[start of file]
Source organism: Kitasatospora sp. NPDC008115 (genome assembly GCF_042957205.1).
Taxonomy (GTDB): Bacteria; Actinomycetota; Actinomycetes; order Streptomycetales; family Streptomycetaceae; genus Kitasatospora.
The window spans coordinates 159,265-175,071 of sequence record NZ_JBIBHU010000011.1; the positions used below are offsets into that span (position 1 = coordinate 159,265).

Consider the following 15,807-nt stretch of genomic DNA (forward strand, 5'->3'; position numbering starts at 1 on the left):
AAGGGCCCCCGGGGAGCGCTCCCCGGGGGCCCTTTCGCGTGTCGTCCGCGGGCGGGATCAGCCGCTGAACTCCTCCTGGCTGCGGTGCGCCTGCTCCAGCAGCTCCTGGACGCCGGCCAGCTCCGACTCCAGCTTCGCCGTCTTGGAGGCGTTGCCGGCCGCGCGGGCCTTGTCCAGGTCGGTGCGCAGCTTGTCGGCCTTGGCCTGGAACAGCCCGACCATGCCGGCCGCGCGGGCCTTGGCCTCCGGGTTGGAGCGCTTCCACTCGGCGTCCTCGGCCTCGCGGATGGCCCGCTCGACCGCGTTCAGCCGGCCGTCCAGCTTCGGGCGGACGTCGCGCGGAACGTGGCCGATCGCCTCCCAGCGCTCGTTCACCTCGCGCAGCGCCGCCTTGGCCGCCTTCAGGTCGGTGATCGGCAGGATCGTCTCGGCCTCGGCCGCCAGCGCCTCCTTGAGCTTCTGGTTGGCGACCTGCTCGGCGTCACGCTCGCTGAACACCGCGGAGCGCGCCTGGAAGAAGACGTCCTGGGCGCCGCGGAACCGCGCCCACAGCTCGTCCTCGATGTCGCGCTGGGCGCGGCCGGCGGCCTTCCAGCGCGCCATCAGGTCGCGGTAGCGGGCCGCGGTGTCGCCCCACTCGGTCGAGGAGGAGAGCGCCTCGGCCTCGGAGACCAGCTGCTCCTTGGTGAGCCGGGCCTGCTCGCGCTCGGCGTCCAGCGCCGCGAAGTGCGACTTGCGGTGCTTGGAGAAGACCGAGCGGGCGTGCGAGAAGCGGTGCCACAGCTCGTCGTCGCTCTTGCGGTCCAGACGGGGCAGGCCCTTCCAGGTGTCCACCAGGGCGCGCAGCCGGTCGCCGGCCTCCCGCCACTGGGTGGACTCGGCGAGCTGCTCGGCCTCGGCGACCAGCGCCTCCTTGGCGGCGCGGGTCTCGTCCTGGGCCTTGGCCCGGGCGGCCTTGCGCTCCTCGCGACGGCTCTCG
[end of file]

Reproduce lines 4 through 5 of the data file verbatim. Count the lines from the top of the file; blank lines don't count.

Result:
Consider the following 15,807-nt stretch of genomic DNA (forward strand, 5'->3'; position numbering starts at 1 on the left):
AAGGGCCCCCGGGGAGCGCTCCCCGGGGGCCCTTTCGCGTGTCGTCCGCGGGCGGGATCAGCCGCTGAACTCCTCCTGGCTGCGGTGCGCCTGCTCCAGCAGCTCCTGGACGCCGGCCAGCTCCGACTCCAGCTTCGCCGTCTTGGAGGCGTTGCCGGCCGCGCGGGCCTTGTCCAGGTCGGTGCGCAGCTTGTCGGCCTTGGCCTGGAACAGCCCGACCATGCCGGCCGCGCGGGCCTTGGCCTCCGGGTTGGAGCGCTTCCACTCGGCGTCCTCGGCCTCGCGGATGGCCCGCTCGACCGCGTTCAGCCGGCCGTCCAGCTTCGGGCGGACGTCGCGCGGAACGTGGCCGATCGCCTCCCAGCGCTCGTTCACCTCGCGCAGCGCCGCCTTGGCCGCCTTCAGGTCGGTGATCGGCAGGATCGTCTCGGCCTCGGCCGCCAGCGCCTCCTTGAGCTTCTGGTTGGCGACCTGCTCGGCGTCACGCTCGCTGAACACCGCGGAGCGCGCCTGGAAGAAGACGTCCTGGGCGCCGCGGAACCGCGCCCACAGCTCGTCCTCGATGTCGCGCTGGGCGCGGCCGGCGGCCTTCCAGCGCGCCATCAGGTCGCGGTAGCGGGCCGCGGTGTCGCCCCACTCGGTCGAGGAGGAGAGCGCCTCGGCCTCGGAGACCAGCTGCTCCTTGGTGAGCCGGGCCTGCTCGCGCTCGGCGTCCAGCGCCGCGAAGTGCGACTTGCGGTGCTTGGAGAAGACCGAGCGGGCGTGCGAGAAGCGGTGCCACAGCTCGTCGTCGCTCTTGCGGTCCAGACGGGGCAGGCCCTTCCAGGTGTCCACCAGGGCGCGCAGCCGGTCGCCGGCCTCCCGCCACTGGGTGGACTCGGCGAGCTGCTCGGCCTCGGCGACCAGCGCCTCCTTGGCGGCGCGGGTCTCGTCCTGGGCCTTGGCCCGGGCGGCCTTGCGCTCCTCGCGACGGCTCTCG